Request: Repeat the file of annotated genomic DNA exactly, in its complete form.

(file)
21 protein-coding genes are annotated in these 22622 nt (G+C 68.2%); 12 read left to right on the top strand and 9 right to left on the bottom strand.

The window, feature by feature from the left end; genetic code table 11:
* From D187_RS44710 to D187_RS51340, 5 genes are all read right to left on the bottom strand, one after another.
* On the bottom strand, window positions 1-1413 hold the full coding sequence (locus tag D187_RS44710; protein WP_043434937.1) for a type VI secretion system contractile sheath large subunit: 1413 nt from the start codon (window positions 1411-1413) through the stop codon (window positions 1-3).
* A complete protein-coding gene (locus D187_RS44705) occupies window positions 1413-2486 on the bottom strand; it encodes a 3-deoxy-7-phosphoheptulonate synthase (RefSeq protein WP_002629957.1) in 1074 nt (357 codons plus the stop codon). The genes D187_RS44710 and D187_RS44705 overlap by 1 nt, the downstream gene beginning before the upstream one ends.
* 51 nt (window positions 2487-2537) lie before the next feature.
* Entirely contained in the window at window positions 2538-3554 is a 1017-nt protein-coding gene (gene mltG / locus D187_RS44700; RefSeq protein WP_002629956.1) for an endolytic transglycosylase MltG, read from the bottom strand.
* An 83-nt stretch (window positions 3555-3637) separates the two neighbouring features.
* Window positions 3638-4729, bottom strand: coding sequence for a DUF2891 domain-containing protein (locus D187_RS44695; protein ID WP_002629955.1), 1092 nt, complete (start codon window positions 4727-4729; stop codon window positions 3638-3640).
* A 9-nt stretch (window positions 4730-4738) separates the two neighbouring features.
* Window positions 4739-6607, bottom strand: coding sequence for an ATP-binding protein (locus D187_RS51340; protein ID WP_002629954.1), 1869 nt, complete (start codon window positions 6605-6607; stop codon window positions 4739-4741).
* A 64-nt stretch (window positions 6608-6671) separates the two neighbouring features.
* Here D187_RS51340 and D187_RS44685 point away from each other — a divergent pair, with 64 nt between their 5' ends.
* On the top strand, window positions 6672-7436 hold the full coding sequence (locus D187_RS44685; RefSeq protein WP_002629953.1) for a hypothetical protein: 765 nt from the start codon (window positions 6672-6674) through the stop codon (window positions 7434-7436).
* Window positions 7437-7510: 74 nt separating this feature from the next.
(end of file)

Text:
21 protein-coding genes are annotated in these 22622 nt (G+C 68.2%); 12 read left to right on the top strand and 9 right to left on the bottom strand.

The window, feature by feature from the left end; genetic code table 11:
* From D187_RS44710 to D187_RS51340, 5 genes are all read right to left on the bottom strand, one after another.
* On the bottom strand, window positions 1-1413 hold the full coding sequence (locus tag D187_RS44710; protein WP_043434937.1) for a type VI secretion system contractile sheath large subunit: 1413 nt from the start codon (window positions 1411-1413) through the stop codon (window positions 1-3).
* A complete protein-coding gene (locus D187_RS44705) occupies window positions 1413-2486 on the bottom strand; it encodes a 3-deoxy-7-phosphoheptulonate synthase (RefSeq protein WP_002629957.1) in 1074 nt (357 codons plus the stop codon). The genes D187_RS44710 and D187_RS44705 overlap by 1 nt, the downstream gene beginning before the upstream one ends.
* 51 nt (window positions 2487-2537) lie before the next feature.
* Entirely contained in the window at window positions 2538-3554 is a 1017-nt protein-coding gene (gene mltG / locus D187_RS44700; RefSeq protein WP_002629956.1) for an endolytic transglycosylase MltG, read from the bottom strand.
* An 83-nt stretch (window positions 3555-3637) separates the two neighbouring features.
* Window positions 3638-4729, bottom strand: coding sequence for a DUF2891 domain-containing protein (locus D187_RS44695; protein ID WP_002629955.1), 1092 nt, complete (start codon window positions 4727-4729; stop codon window positions 3638-3640).
* A 9-nt stretch (window positions 4730-4738) separates the two neighbouring features.
* Window positions 4739-6607, bottom strand: coding sequence for an ATP-binding protein (locus D187_RS51340; protein ID WP_002629954.1), 1869 nt, complete (start codon window positions 6605-6607; stop codon window positions 4739-4741).
* A 64-nt stretch (window positions 6608-6671) separates the two neighbouring features.
* Here D187_RS51340 and D187_RS44685 point away from each other — a divergent pair, with 64 nt between their 5' ends.
* On the top strand, window positions 6672-7436 hold the full coding sequence (locus D187_RS44685; RefSeq protein WP_002629953.1) for a hypothetical protein: 765 nt from the start codon (window positions 6672-6674) through the stop codon (window positions 7434-7436).
* Window positions 7437-7510: 74 nt separating this feature from the next.